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Grants for Clean Water (Washington)

2010 October 15
by Community Consulting

The theme of Blog Action Day 2010 is clean water, a cause close to my heart since I live by an urban stream in north Seattle.

My neighborhood is called North Ballard by some, Broadview by others and Carkeek Park by still others. I call it the Pipers Creek Watershed.

The 1800 acre watershed is drained by a stream that used to be home to wild salmon. Those days are past, due probably to runoff from toxic lawns and oily streets. But local volunteers and the city have helped rehabilitate the stream, and it is populated by salmon again, albeit of the hatchery variety. (Though I’m told wild coho and steelhead are sometimes spotted in the creek.) The salmon should return in a few weeks. The run typically lasts from around Thanksgiving to mid-December.

How was Pipers Creek rehabilitated? A lot of volunteers, city workers and some grant money. So here’s a list of some resources to consider for your clean water project.

Of course there are the EPA (for example, the $5 billion Clean Water State Revolving Fund) and the National Fish and Wildlife Foundation.

At the state level for Washington, the Department of Ecology is the source for clean water funds. There’s almost certainly a similar body in your state. Be aware that the state funds go mainly to governmental entities (counties, cities, conservation districts, tribes) but some nonprofits are eligible. Grant deadlines are typically in the fall, so go to their website now!

The Department of Ecology’s priorities are:

  1. Stream restoration and protection.
  2. Stormwater management and control.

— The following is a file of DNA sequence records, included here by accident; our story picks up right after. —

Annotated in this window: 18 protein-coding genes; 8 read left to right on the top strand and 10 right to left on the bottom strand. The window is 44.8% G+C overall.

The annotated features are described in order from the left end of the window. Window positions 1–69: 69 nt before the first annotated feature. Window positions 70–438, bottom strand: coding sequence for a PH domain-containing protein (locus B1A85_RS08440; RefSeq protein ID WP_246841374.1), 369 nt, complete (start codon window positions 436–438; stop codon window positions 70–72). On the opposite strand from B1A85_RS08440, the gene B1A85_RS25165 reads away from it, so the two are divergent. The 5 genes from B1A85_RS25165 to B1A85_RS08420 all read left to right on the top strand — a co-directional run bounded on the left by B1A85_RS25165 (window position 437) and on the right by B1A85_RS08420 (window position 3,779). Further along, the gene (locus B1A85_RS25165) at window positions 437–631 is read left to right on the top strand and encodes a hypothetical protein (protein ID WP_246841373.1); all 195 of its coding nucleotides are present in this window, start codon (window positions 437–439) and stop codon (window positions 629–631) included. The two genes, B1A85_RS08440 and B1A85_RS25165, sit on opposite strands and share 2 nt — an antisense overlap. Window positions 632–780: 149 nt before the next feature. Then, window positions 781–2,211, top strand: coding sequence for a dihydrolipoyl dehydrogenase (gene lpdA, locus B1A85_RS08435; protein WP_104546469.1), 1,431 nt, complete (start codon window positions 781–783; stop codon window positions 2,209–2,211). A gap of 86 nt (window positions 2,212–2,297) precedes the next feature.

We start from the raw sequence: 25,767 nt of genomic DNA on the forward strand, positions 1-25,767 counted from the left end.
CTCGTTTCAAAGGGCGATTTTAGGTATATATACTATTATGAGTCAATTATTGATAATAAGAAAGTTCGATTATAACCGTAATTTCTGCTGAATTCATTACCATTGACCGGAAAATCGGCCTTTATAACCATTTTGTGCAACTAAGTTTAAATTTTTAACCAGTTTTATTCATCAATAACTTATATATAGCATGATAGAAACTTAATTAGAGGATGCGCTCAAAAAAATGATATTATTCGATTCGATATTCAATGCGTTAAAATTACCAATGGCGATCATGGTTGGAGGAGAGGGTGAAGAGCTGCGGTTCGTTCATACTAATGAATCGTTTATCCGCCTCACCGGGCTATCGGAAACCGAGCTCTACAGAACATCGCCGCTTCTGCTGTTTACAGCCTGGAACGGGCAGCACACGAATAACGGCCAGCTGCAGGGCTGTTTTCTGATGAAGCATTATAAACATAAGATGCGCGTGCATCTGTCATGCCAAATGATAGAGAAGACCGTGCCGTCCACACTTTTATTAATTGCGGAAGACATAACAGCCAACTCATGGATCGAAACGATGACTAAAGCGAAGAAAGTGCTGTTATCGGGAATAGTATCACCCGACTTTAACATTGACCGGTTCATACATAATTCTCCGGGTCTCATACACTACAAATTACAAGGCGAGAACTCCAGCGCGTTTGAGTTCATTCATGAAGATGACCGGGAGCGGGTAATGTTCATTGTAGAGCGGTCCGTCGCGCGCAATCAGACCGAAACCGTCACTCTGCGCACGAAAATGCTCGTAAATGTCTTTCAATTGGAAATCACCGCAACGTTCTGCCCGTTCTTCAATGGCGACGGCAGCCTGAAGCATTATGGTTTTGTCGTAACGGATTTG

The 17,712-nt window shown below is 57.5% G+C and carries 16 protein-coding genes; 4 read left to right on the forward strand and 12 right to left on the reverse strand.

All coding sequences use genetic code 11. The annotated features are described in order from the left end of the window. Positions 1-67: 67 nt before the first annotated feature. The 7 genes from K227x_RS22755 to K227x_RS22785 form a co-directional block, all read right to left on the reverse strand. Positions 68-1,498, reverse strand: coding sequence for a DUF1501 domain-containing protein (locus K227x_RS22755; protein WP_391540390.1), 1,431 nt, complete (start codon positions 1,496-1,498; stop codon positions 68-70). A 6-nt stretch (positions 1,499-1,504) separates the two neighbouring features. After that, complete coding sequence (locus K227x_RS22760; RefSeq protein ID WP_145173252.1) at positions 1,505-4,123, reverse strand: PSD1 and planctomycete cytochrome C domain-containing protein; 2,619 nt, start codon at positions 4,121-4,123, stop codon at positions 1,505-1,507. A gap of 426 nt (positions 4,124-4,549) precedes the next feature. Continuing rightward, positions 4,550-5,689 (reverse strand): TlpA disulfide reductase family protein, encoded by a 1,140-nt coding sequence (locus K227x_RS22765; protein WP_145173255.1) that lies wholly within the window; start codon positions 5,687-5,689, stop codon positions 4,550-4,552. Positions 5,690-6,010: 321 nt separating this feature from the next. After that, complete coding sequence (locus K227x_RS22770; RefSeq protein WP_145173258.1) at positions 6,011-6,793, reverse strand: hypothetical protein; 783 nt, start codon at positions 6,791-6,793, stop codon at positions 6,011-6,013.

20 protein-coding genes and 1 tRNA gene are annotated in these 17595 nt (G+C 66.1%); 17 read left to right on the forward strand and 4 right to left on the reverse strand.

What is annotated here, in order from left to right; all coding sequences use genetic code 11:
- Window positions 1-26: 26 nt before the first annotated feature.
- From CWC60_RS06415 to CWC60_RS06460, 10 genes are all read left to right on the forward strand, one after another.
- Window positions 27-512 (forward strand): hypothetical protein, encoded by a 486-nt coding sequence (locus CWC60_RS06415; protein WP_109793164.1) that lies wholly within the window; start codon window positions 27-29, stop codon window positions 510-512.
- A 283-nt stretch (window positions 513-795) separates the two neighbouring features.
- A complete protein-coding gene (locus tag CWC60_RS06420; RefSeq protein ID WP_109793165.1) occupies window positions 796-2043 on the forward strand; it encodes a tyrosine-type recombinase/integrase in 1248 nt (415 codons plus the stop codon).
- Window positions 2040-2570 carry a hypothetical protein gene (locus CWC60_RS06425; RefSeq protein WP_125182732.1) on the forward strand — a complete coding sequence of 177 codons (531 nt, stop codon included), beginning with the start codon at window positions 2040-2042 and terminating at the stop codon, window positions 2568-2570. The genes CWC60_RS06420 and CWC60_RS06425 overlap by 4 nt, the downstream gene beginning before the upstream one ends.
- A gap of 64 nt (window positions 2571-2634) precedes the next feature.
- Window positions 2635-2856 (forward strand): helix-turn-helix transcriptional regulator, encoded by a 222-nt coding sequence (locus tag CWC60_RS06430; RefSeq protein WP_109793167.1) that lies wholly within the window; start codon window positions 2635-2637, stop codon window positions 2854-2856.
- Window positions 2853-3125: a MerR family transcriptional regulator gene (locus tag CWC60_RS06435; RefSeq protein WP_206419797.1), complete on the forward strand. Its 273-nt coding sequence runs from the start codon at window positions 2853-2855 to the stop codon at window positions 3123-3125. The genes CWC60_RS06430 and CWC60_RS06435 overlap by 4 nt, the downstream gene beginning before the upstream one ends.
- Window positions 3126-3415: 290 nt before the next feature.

3. Construction of wastewater treatment plants and upgrades in small, financially-distressed towns.
  4. Planning, design and construction or upgrade of wastewater treatment facilities in large urban areas.
  5. On-site septic repair and replacement.

Normally, I would say think locally as well for grant funds.

Alas, this year’s budget crunch means money has dried up at both the county and city levels. (For example, the excellent WaterWorks program has been canceled, permanently it appears.) At the city level, there may be a few neighborhood grant funds. It’s a depressing situation, and I’m pretty sure Seattle is representative of most communities.

But when the economy rebounds (and it will), local clean water funding should return. In the meantime, I send out heart-felt thanks to all the volunteers that have helped restore urban creeks and streams in Seattle and beyond.

Your efforts are especially appreciated in these lean times!

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  1. Community Consulting permalink*
    January 25, 2016

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